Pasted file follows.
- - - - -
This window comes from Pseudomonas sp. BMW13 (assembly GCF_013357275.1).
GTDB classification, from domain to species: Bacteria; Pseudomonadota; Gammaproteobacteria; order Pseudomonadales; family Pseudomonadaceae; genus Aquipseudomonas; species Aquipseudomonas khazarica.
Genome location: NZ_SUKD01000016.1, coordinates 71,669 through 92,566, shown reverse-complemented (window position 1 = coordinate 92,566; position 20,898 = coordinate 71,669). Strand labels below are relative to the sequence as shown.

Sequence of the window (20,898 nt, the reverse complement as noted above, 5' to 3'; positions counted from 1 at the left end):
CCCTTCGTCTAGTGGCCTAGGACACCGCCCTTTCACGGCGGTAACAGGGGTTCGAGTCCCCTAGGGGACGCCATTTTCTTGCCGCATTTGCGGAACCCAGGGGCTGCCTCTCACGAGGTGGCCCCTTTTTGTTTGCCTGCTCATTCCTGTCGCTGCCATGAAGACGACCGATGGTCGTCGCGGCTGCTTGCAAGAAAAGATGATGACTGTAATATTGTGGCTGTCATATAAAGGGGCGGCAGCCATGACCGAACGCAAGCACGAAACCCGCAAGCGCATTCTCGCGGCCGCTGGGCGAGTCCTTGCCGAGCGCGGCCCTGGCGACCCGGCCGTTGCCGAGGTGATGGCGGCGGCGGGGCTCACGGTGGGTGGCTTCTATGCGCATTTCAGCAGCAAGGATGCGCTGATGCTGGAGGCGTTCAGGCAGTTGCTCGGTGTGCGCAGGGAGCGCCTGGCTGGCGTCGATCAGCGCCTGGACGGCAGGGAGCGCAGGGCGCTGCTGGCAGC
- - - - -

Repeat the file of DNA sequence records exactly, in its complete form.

This window comes from Pseudomonas sp. BMW13 (assembly GCF_013357275.1).
GTDB classification, from domain to species: Bacteria; Pseudomonadota; Gammaproteobacteria; order Pseudomonadales; family Pseudomonadaceae; genus Aquipseudomonas; species Aquipseudomonas khazarica.
Genome location: NZ_SUKD01000016.1, coordinates 71,669 through 92,566, shown reverse-complemented (window position 1 = coordinate 92,566; position 20,898 = coordinate 71,669). Strand labels below are relative to the sequence as shown.

Sequence of the window (20,898 nt, the reverse complement as noted above, 5' to 3'; positions counted from 1 at the left end):
CCCTTCGTCTAGTGGCCTAGGACACCGCCCTTTCACGGCGGTAACAGGGGTTCGAGTCCCCTAGGGGACGCCATTTTCTTGCCGCATTTGCGGAACCCAGGGGCTGCCTCTCACGAGGTGGCCCCTTTTTGTTTGCCTGCTCATTCCTGTCGCTGCCATGAAGACGACCGATGGTCGTCGCGGCTGCTTGCAAGAAAAGATGATGACTGTAATATTGTGGCTGTCATATAAAGGGGCGGCAGCCATGACCGAACGCAAGCACGAAACCCGCAAGCGCATTCTCGCGGCCGCTGGGCGAGTCCTTGCCGAGCGCGGCCCTGGCGACCCGGCCGTTGCCGAGGTGATGGCGGCGGCGGGGCTCACGGTGGGTGGCTTCTATGCGCATTTCAGCAGCAAGGATGCGCTGATGCTGGAGGCGTTCAGGCAGTTGCTCGGTGTGCGCAGGGAGCGCCTGGCTGGCGTCGATCAGCGCCTGGACGGCAGGGAGCGCAGGGCGCTGCTGGCAGC